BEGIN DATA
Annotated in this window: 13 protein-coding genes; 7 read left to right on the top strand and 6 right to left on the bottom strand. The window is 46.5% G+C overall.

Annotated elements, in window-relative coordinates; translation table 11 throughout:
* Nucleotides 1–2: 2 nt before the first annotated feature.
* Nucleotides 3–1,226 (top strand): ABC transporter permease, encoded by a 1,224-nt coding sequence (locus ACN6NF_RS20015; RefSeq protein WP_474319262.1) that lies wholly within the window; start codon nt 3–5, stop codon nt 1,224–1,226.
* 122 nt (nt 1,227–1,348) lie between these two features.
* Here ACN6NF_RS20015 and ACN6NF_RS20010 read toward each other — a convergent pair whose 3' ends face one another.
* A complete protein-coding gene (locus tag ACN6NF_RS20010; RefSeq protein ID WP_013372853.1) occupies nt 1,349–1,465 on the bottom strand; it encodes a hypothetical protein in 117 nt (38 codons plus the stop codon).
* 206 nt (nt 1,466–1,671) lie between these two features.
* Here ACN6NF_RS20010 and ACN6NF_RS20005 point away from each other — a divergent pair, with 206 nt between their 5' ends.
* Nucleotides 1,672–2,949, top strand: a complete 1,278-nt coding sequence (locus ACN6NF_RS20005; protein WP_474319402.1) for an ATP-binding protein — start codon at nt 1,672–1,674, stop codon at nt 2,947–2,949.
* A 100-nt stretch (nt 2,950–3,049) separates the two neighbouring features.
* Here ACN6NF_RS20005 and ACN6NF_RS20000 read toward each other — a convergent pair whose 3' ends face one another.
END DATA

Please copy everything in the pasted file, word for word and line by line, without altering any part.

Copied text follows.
Annotated in this window: 13 protein-coding genes; 7 read left to right on the top strand and 6 right to left on the bottom strand. The window is 46.5% G+C overall.

Annotated elements, in window-relative coordinates; translation table 11 throughout:
* Nucleotides 1–2: 2 nt before the first annotated feature.
* Nucleotides 3–1,226 (top strand): ABC transporter permease, encoded by a 1,224-nt coding sequence (locus ACN6NF_RS20015; RefSeq protein WP_474319262.1) that lies wholly within the window; start codon nt 3–5, stop codon nt 1,224–1,226.
* 122 nt (nt 1,227–1,348) lie between these two features.
* Here ACN6NF_RS20015 and ACN6NF_RS20010 read toward each other — a convergent pair whose 3' ends face one another.
* A complete protein-coding gene (locus tag ACN6NF_RS20010; RefSeq protein ID WP_013372853.1) occupies nt 1,349–1,465 on the bottom strand; it encodes a hypothetical protein in 117 nt (38 codons plus the stop codon).
* 206 nt (nt 1,466–1,671) lie between these two features.
* Here ACN6NF_RS20010 and ACN6NF_RS20005 point away from each other — a divergent pair, with 206 nt between their 5' ends.
* Nucleotides 1,672–2,949, top strand: a complete 1,278-nt coding sequence (locus ACN6NF_RS20005; protein WP_474319402.1) for an ATP-binding protein — start codon at nt 1,672–1,674, stop codon at nt 2,947–2,949.
* A 100-nt stretch (nt 2,950–3,049) separates the two neighbouring features.
* Here ACN6NF_RS20005 and ACN6NF_RS20000 read toward each other — a convergent pair whose 3' ends face one another.